Is bad breath ruining your life? Are you having a difficult time dating because after your date realizes that you have bad breath they never call you back? Most likely, if the person you are kissing goodnight has an unfavorable smooching experience because of bad breath, odds are, you might not see that date again. What can you do to get rid of bad breath? Grab a mint and keep reading – we have some solutions to help.
Turn that frown upside down – you aren’t alone.
Are you brushing regularly? If you are concerned that other people can smell your bad breath, you might need to brush your teeth more often. When you don’t brush your teeth, you can become vulnerable to bad breath issues and gum disease. If gum disease is left untreated, it can lead to a harmful damage to the soft tissue and bone that support your teeth. Neglecting to brush your teeth can cause you to lose your teeth from periodontal disease caused by plaque buildup on your teeth.
You aren’t alone if you suffer from bad breath. Millions of people suffer from chronic halitosis, or bad breath. Most of the time, it is caused by a gum issue or bacteria on your tongue. The odor originates from food particles and bad bacteria waste left in the mouth. Poor hygiene can also lead to halitosis.
What’s that smell?
There are many reasons you could be suffering from bad breath. If you are suffering from tooth decay, bad breath can be the red flag prompting you to see a dentist. Understanding dental disease and how bacteria can cause harm to your mouth is critical to improving oral hygiene. There are billions of invisible bacteria clinging inside your mouth called microorganisms. The U.S. National Library of Medicine has identified 700 bacterial species in the oral cavity and of all of these strains; people are challenged by 100 different varieties during a lifetime, which cause tooth decay.
Certain foods, like bread and sugar cause the bacteria in our mouths to turn into acid, ultimately causing decay and cavities, which can all lead to bad breath. If you are worried that people will turn up their noses to the aroma of your breath, take a look at your gums as a possible cause. If you don’t brush your teeth, you are vulnerable to bad breath and gum disease. Many people suffer from gum disease, but left untreated, it can lead to severe tooth loss.
We’ve discussed poor hygiene habits, but sometimes bad breath is out of our control and not related to hygiene. Medical problems such as, diabetes, kidney failure or a liver disease can cause bad breath issues. Xerostomia (dry mouth), which is sometimes caused from prescription drugs, specific medical infections and tobacco products, can also contribute to bad breath troubles. Some cancer patients who undergo chemotherapy or radiation therapy may experience dry mouth during and after treatment, which can also lead to bad breath. Check with your doctor if you suffer from any medical reasons that might cause bad breath issues.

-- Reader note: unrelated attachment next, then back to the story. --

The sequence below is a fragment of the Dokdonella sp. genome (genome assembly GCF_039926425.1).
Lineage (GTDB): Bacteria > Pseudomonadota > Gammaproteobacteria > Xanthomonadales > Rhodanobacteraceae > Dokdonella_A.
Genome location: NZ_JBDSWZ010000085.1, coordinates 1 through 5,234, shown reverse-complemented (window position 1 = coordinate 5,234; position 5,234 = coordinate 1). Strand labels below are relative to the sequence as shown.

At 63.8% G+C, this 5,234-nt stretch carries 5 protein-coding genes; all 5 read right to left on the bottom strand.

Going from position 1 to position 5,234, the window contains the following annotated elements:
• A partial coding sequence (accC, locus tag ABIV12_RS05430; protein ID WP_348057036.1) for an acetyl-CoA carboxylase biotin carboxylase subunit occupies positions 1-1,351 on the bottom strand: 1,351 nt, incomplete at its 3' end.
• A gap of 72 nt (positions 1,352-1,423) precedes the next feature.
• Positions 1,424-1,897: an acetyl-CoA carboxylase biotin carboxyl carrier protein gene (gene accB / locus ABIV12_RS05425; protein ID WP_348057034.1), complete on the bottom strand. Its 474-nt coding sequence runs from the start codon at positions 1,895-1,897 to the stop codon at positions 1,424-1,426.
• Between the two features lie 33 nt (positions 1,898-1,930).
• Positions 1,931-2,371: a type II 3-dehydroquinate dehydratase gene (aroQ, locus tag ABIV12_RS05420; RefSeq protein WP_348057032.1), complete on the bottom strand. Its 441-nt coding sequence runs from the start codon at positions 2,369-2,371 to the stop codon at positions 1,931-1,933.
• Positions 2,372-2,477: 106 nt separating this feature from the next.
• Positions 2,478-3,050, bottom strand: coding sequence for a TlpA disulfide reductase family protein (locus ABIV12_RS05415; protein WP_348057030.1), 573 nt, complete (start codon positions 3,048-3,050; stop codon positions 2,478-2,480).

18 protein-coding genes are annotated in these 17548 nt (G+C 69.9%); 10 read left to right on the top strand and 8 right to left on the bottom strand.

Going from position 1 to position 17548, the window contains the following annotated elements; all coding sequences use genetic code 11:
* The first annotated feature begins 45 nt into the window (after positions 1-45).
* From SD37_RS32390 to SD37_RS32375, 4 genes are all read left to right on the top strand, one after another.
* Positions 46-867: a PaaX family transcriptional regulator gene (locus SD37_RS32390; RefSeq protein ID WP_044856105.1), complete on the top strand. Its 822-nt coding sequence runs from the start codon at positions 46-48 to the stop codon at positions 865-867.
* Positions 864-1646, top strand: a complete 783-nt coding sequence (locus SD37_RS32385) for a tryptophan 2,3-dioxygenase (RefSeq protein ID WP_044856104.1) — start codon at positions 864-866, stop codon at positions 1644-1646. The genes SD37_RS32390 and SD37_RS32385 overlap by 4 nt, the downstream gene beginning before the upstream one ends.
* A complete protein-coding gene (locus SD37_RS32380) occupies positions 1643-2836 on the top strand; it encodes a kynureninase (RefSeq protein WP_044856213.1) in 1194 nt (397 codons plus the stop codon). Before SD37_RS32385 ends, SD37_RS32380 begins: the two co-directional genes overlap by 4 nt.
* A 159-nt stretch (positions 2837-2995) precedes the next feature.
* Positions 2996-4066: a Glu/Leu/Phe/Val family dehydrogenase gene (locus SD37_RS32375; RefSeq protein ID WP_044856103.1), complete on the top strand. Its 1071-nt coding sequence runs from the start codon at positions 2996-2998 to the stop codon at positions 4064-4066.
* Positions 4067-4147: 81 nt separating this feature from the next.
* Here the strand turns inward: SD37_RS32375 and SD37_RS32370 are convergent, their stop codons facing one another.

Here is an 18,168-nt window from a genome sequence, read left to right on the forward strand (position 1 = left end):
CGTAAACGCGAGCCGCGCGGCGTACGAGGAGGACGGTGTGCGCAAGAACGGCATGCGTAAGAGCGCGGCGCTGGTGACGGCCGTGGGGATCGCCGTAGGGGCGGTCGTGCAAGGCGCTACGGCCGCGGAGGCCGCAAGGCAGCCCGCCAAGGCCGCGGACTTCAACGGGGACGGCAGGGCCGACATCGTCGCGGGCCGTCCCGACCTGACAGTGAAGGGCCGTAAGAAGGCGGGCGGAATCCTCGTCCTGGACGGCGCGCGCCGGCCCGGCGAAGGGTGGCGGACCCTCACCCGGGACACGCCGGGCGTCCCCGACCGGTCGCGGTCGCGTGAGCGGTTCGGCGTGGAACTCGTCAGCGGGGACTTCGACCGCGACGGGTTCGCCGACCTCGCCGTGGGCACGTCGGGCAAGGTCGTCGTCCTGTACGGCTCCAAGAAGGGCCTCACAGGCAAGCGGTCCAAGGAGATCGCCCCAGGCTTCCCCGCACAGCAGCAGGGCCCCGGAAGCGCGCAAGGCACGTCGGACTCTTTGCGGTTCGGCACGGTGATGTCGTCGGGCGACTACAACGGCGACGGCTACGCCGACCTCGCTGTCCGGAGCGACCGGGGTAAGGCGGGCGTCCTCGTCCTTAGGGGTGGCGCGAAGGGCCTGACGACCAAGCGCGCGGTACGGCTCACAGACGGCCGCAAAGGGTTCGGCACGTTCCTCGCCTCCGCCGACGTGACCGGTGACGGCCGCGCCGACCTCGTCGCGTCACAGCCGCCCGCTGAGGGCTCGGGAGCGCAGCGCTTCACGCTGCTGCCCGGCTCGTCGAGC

Other causes of bad breath include certain foods, hormonal changes, sleep apnea issues and ongoing postnasal drip. This is caused by the mucus secretion of your throat that can cling to the tongue, which can eventually lead to halitosis. Foods that can cause bad breath include, garlic, onions and cabbage. Sure, you can avoid those foods at all costs or improve your dental hygiene and continue to enjoy them. Brushing, flossing, gargling with mouthwash and seeing a dentist regularly are key ingredients to a healthy dental routine.
How to help prevent bad breath
Make friends with your saliva because it is a critical ingredient in your mouth and helps maintain odor control. Saliva helps wash away food and bacteria. Food and bacteria lodged between your teeth or clinging to your tongue are primary causes of halitosis. If you are having a sleep over, it is a good idea to brush your teeth before bed to help avoid “morning breath.” When we sleep, our saliva glands slow down and bacteria starts to build up in your mouth. Be careful not to blow your partner out of bed with a waft of a sour garlic and beer soufflé.
Good oral hygiene, such as brushing your teeth at least two times a day can help prevent bad breath, but consider using a tongue scraper to remove bad bacteria from your mouth, too. The bad bacteria and fungi that grow on your tongue can lead to dental problems and bad breath. This simple plastic tool can help remove unwanted food particles and bacteria build up by scraping the tongue after you brush.
Seeing a dentist can help provide a proper dental prognosis in order to detect the causes of your bad breath. A dentist can check your teeth, tongue and gums to help determine what type of treatment you need. Dental plans or dental insurance can help reduce the related costs of cleaning and regular checkups when you visit a dentist.
Nationwide network of dentists available
When you sign up for a dental plan or dental insurance, you will have a variety of dentists to choose from a network. A dental plan can help you lower the costs of dental treatment because dental plans offer a savings of 15%-50% on most dental procedures. A dental plan can help you save on routine checkups, X-Rays, and teeth cleaning, which may be the first step in alleviating bad breath issues. Choosing a dental plan over traditional dental insurance can help eliminate heavy paperwork and waiting periods to see a dentist. Dental plans have no such requirements or annual limits. If you want to get your love life back on track, a dentist can help relieve bad breath problems. Getting started is easy; simply sign up for your dental plan membership and enjoy the savings after enrollment.
Save 15% to 50%* at the Dentist
With an Aetna Dental Savings Plan.